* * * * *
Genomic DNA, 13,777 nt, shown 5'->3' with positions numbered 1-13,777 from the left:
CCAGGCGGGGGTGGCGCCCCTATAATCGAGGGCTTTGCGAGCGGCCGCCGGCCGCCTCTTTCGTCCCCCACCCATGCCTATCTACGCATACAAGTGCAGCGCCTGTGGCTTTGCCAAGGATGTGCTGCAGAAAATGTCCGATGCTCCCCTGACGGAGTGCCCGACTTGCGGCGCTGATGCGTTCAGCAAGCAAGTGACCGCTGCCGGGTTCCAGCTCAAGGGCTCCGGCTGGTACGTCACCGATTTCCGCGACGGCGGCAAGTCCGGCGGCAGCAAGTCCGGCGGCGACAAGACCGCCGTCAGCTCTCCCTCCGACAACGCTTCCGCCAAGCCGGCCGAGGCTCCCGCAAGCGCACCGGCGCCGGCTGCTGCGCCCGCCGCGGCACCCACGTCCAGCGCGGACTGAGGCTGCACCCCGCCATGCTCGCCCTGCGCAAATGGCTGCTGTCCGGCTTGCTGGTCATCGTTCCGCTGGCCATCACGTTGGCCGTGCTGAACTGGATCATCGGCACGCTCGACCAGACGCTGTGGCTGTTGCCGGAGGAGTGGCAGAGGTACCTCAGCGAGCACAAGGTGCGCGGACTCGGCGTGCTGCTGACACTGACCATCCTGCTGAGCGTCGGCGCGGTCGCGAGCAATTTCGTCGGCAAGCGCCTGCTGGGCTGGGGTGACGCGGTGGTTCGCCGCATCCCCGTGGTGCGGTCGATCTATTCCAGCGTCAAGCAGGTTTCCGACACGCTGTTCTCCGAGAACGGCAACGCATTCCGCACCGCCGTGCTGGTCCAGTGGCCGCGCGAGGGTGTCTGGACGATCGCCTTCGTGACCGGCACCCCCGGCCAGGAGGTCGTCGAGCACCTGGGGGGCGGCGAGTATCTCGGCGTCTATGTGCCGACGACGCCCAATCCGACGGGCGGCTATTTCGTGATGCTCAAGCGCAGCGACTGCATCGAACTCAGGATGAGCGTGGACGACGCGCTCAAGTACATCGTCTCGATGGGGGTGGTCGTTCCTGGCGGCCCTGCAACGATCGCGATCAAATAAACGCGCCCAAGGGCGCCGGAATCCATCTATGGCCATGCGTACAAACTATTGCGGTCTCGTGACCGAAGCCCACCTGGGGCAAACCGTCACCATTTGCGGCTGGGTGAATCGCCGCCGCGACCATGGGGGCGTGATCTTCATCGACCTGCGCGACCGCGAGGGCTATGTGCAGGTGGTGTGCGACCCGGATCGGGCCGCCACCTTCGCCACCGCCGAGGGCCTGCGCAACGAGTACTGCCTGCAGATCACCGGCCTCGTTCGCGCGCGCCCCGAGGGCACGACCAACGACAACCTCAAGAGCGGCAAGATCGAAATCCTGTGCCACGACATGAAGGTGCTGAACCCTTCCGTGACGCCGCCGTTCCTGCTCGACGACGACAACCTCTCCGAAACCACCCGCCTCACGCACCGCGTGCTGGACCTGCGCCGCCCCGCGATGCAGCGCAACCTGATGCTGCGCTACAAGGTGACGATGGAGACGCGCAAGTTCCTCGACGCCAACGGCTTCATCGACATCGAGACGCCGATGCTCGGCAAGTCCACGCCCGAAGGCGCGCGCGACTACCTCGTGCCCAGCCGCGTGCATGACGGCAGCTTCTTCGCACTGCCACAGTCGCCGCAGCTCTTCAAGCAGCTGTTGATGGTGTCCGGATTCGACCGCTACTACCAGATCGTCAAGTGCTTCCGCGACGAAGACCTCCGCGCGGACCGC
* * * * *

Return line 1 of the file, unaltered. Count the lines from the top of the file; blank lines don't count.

Genomic DNA, 13,777 nt, shown 5'->3' with positions numbered 1-13,777 from the left: